Have you ever been fortunate enough to have someone sincerely tell you, “I’ll keep you in my prayers” or “I’ll be praying for you.”?
Has anyone ever suggested you should pray about a problem?
Or, have you noticed associates on FB asking for prayers for an ailing relative? Sometimes the request is prefaced with an affirmation like “I believe in the power of prayer.”
And to whom am I praying?
Do I still believe as I did as a child at Our Lady of Mercy that there is a man even better than Santa Claus who listens to each child’s petitions and acts wisely? Benevolent. Omnipotent.
Do I think someone listens to my prayers?
Not all prayers are petitions. Some are expressions of gratitude and thanks. When beauty in some form or a feeling of well-being leaves me gobsmacked, to whom am I saying thank-you?
In Solace in So Many Words the poem “Calculus” by D. I. Gray, which I share below, appealed to me because it sees “a symmetry implicit” or divine order to the world (at least in my interpretation). The intricate mathematics of the universe is evident to me in so many ways (for instance, the repetition of patterns in nature) and such order convinces me that randomness and coincidence could not create anything so detailed and amazingly interrelated.
The skeptic/cynic in me considers the world as we know and although I see order, I do not know if this came into being by the act of a divine hand.
I wonder whether prayer doesn’t just fill a void for those who pray; that it fills the space usually occupied by the Unknown with hope. Prayer is a type of hope, I think.
The pragmatist in me comes to realize that if prayer has a chance of working, it can’t hurt to try. After all it is free and convenient; lines are open 24/7.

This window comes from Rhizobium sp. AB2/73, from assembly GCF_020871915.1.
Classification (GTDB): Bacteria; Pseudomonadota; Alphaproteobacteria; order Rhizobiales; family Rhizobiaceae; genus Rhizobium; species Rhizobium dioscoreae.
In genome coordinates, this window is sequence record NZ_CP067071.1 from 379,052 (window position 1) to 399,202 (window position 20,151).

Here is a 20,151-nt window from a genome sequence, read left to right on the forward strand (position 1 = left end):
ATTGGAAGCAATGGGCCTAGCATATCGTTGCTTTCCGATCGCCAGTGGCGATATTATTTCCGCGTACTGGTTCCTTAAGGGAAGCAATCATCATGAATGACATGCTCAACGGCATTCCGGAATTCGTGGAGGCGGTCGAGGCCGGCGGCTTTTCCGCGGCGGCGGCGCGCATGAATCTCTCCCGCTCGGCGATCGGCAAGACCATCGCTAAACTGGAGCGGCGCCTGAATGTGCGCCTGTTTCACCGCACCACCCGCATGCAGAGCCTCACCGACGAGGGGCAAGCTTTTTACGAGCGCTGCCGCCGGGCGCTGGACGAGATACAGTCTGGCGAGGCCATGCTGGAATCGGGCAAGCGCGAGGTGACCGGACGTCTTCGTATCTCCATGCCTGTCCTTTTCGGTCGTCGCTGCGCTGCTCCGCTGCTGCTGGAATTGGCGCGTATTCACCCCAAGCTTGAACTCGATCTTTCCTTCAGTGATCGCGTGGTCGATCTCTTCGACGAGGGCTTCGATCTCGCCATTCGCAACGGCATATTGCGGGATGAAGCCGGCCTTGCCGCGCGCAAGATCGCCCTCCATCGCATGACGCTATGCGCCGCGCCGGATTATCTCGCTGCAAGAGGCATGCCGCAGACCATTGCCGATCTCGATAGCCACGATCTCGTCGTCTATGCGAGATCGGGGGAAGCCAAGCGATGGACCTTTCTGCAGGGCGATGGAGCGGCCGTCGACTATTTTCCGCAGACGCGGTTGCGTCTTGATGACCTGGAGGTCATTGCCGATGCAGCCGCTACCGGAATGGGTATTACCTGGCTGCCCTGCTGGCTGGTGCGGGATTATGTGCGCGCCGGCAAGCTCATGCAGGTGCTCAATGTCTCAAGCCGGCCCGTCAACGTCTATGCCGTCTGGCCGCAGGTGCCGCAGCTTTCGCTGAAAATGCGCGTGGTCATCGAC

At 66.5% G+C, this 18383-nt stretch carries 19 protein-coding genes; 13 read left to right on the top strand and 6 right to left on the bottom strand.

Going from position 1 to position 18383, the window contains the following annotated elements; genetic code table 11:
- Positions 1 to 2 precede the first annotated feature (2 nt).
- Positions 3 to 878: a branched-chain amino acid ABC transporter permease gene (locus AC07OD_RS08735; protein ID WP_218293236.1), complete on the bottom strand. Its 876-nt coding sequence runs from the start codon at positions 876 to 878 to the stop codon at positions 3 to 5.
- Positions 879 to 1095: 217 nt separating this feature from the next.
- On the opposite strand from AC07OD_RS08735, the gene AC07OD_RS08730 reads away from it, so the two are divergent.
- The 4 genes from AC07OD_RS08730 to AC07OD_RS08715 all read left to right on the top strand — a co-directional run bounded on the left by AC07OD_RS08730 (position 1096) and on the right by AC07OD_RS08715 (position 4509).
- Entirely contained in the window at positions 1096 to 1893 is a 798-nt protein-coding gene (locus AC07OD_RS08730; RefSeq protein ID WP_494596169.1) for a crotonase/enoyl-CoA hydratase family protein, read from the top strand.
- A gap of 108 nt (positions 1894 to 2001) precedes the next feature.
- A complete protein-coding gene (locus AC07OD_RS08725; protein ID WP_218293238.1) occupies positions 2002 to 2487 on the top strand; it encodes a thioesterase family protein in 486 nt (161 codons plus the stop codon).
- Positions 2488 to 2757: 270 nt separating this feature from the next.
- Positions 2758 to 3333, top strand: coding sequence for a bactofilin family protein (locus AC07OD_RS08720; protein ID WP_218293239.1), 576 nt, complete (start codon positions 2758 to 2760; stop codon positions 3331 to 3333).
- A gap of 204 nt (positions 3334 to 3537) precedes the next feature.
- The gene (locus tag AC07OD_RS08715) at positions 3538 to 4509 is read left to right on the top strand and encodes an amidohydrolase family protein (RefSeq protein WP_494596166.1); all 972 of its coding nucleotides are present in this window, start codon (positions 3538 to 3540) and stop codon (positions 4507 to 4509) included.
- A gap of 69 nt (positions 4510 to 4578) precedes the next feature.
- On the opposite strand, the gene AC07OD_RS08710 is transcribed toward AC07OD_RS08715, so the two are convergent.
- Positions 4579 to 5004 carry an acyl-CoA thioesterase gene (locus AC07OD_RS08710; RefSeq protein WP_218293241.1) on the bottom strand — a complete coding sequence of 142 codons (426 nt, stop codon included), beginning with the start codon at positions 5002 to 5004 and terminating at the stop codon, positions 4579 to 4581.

Those who know me know I like to go to the casinos, which says something about me, I know. It says something about an innate characteristic, and that is: I believe in luck.
Gamblers believe in breaks and coincidences. Gamblers think you can tap into the energy of the roulette ball so it finds its way to the money. Even blackjack players who play according to the odds and always make the logical choice whether to hit or stay will tell you that the odds don’t help when you don’t get the cards.
If I innately believe in luck, I must thereby innately believe in another Force at work. (Sorry, if I sound like Star Wars).
So in this moment, since it doesn’t cost to pray and I don’t have to know who the dealer is, I’ll put in my ante and take the bet.
How about you? Do you pray? How do you envision God or the Higher Power? I’d love to hear your thoughts.
Peace, love, and solace
by D. I. Gray
Well, maybe it’s the smallness of your hands,
how carefully they carve onto the page
the pieces of expressions—operands
and lean manipulations on the stage
of mathematics, with its varying players
whose entrances and exits leave a mark
indelibly: the alternating pairs
of conjugate relations, squares with stark
configurations, differences or sides
insisting on a balance in the mix.
But it could also be something that hides
within those hands, within the pencil’s flicks,
that I have not yet seen, a symmetry
implicit, quietly adjusting me.
© D. I. Gray Solace in So Many Words, 2011